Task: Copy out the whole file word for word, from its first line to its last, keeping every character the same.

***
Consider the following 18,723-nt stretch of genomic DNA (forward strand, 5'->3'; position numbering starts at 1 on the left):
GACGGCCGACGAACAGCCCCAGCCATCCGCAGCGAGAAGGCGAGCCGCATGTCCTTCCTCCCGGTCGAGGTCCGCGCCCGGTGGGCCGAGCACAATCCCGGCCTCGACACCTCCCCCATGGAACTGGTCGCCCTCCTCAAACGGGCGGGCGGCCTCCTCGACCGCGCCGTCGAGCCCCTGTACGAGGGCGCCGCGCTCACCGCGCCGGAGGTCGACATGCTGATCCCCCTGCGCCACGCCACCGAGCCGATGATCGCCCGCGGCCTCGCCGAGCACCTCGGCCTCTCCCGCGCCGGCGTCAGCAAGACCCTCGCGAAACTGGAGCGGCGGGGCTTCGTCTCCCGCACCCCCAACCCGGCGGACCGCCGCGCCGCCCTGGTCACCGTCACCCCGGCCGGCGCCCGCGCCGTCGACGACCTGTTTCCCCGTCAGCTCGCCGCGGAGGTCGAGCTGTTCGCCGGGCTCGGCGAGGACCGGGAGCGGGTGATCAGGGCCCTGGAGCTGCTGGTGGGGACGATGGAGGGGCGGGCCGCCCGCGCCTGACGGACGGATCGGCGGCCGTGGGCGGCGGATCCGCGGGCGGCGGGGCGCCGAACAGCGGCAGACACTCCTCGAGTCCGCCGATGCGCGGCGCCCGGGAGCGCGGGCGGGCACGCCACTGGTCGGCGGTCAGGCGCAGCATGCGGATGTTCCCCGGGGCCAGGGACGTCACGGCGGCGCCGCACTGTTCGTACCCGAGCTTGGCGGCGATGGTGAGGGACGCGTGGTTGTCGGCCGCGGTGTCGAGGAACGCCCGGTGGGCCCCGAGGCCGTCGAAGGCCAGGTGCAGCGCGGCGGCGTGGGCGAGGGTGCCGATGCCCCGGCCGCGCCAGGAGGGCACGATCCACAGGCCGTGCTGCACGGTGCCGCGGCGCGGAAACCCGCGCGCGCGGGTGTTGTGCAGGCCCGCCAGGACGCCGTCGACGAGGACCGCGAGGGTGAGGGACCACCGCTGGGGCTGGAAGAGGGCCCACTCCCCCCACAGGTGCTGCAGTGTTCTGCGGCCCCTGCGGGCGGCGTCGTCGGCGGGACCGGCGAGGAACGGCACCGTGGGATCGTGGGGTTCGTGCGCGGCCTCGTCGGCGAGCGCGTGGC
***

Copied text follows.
Consider the following 18,723-nt stretch of genomic DNA (forward strand, 5'->3'; position numbering starts at 1 on the left):
GACGGCCGACGAACAGCCCCAGCCATCCGCAGCGAGAAGGCGAGCCGCATGTCCTTCCTCCCGGTCGAGGTCCGCGCCCGGTGGGCCGAGCACAATCCCGGCCTCGACACCTCCCCCATGGAACTGGTCGCCCTCCTCAAACGGGCGGGCGGCCTCCTCGACCGCGCCGTCGAGCCCCTGTACGAGGGCGCCGCGCTCACCGCGCCGGAGGTCGACATGCTGATCCCCCTGCGCCACGCCACCGAGCCGATGATCGCCCGCGGCCTCGCCGAGCACCTCGGCCTCTCCCGCGCCGGCGTCAGCAAGACCCTCGCGAAACTGGAGCGGCGGGGCTTCGTCTCCCGCACCCCCAACCCGGCGGACCGCCGCGCCGCCCTGGTCACCGTCACCCCGGCCGGCGCCCGCGCCGTCGACGACCTGTTTCCCCGTCAGCTCGCCGCGGAGGTCGAGCTGTTCGCCGGGCTCGGCGAGGACCGGGAGCGGGTGATCAGGGCCCTGGAGCTGCTGGTGGGGACGATGGAGGGGCGGGCCGCCCGCGCCTGACGGACGGATCGGCGGCCGTGGGCGGCGGATCCGCGGGCGGCGGGGCGCCGAACAGCGGCAGACACTCCTCGAGTCCGCCGATGCGCGGCGCCCGGGAGCGCGGGCGGGCACGCCACTGGTCGGCGGTCAGGCGCAGCATGCGGATGTTCCCCGGGGCCAGGGACGTCACGGCGGCGCCGCACTGTTCGTACCCGAGCTTGGCGGCGATGGTGAGGGACGCGTGGTTGTCGGCCGCGGTGTCGAGGAACGCCCGGTGGGCCCCGAGGCCGTCGAAGGCCAGGTGCAGCGCGGCGGCGTGGGCGAGGGTGCCGATGCCCCGGCCGCGCCAGGAGGGCACGATCCACAGGCCGTGCTGCACGGTGCCGCGGCGCGGAAACCCGCGCGCGCGGGTGTTGTGCAGGCCCGCCAGGACGCCGTCGACGAGGACCGCGAGGGTGAGGGACCACCGCTGGGGCTGGAAGAGGGCCCACTCCCCCCACAGGTGCTGCAGTGTTCTGCGGCCCCTGCGGGCGGCGTCGTCGGCGGGACCGGCGAGGAACGGCACCGTGGGATCGTGGGGTTCGTGCGCGGCCTCGTCGGCGAGCGCGTGGC